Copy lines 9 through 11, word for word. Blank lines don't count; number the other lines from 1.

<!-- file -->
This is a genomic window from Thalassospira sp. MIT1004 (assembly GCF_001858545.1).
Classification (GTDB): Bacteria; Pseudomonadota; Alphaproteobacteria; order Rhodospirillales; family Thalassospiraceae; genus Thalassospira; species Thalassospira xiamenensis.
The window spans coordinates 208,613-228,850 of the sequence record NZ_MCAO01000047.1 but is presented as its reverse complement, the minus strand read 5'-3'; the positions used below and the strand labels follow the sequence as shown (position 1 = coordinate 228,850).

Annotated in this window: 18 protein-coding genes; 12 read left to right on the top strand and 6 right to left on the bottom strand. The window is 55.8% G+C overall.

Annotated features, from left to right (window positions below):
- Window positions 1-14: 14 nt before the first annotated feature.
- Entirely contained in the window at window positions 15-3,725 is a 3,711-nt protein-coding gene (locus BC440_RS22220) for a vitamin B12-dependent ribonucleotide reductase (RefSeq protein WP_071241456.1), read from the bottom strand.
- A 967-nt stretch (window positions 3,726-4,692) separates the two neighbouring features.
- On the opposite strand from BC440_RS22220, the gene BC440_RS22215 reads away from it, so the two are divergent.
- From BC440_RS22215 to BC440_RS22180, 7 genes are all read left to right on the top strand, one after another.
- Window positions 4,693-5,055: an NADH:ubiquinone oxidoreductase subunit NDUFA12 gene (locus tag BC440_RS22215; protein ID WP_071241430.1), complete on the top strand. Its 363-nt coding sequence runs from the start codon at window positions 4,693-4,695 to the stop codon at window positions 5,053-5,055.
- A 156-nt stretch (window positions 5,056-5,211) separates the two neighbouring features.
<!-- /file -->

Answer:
- On the opposite strand from BC440_RS22220, the gene BC440_RS22215 reads away from it, so the two are divergent.
- From BC440_RS22215 to BC440_RS22180, 7 genes are all read left to right on the top strand, one after another.
- Window positions 4,693-5,055: an NADH:ubiquinone oxidoreductase subunit NDUFA12 gene (locus tag BC440_RS22215; protein ID WP_071241430.1), complete on the top strand. Its 363-nt coding sequence runs from the start codon at window positions 4,693-4,695 to the stop codon at window positions 5,053-5,055.